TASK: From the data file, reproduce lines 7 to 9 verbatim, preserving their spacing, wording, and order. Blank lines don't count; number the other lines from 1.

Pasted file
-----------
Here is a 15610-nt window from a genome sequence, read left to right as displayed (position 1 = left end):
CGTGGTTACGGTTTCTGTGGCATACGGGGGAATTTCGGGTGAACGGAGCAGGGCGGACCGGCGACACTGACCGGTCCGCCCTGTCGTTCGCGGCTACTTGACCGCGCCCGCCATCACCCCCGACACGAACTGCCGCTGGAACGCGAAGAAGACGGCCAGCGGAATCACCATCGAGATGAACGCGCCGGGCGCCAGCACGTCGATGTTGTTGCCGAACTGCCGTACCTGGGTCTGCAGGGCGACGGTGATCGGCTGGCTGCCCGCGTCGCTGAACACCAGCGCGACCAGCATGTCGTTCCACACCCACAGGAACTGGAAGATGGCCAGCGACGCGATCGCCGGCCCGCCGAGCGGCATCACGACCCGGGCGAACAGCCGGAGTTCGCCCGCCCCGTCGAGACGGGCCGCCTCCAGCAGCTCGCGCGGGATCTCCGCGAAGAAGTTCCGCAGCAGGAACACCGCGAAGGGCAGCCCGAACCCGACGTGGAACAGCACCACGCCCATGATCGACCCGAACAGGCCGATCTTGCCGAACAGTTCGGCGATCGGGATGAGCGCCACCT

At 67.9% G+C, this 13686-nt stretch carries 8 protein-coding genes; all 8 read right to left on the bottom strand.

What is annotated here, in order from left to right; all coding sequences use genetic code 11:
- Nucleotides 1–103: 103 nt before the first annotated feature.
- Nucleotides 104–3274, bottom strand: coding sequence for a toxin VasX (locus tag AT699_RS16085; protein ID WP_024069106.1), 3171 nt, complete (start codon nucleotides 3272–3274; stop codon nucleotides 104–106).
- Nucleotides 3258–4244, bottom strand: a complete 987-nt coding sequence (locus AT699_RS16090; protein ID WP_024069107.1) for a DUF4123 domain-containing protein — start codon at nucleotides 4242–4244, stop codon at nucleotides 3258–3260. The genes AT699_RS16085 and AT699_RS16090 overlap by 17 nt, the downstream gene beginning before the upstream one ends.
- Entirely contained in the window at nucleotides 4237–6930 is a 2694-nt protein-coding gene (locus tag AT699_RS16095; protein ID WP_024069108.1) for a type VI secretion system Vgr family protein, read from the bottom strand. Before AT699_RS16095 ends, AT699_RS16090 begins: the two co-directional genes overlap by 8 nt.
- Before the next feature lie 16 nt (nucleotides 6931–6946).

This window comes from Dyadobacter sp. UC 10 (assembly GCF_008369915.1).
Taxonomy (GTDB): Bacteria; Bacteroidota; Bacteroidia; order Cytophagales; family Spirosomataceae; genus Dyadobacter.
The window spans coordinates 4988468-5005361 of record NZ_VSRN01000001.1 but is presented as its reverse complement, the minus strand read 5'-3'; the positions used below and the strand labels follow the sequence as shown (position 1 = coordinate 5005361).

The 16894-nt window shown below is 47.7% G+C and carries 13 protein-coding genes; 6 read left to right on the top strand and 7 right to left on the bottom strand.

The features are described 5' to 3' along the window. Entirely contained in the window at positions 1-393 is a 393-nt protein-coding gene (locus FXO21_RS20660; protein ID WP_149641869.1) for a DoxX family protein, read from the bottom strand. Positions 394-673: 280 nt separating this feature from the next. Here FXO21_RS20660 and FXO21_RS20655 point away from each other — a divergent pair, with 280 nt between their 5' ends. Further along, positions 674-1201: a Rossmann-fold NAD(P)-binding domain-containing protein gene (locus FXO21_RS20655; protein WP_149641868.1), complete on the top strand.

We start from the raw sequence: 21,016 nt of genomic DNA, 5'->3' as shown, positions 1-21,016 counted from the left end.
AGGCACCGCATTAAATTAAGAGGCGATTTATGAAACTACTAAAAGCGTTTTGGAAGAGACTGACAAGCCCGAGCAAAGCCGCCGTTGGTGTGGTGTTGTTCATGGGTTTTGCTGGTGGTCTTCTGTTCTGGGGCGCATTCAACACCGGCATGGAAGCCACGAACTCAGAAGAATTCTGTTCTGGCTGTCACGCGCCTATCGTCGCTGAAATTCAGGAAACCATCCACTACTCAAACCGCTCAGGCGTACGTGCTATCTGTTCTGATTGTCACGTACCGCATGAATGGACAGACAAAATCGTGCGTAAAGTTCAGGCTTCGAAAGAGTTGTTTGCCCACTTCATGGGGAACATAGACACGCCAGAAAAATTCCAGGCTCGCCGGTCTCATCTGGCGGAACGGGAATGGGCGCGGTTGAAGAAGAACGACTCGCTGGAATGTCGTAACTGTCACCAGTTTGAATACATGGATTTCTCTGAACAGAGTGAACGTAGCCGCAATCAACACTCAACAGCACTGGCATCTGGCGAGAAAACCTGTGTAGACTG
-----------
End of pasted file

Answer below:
- Nucleotides 3258–4244, bottom strand: a complete 987-nt coding sequence (locus AT699_RS16090; protein ID WP_024069107.1) for a DUF4123 domain-containing protein — start codon at nucleotides 4242–4244, stop codon at nucleotides 3258–3260. The genes AT699_RS16085 and AT699_RS16090 overlap by 17 nt, the downstream gene beginning before the upstream one ends.
- Entirely contained in the window at nucleotides 4237–6930 is a 2694-nt protein-coding gene (locus tag AT699_RS16095; protein ID WP_024069108.1) for a type VI secretion system Vgr family protein, read from the bottom strand. Before AT699_RS16095 ends, AT699_RS16090 begins: the two co-directional genes overlap by 8 nt.
- Before the next feature lie 16 nt (nucleotides 6931–6946).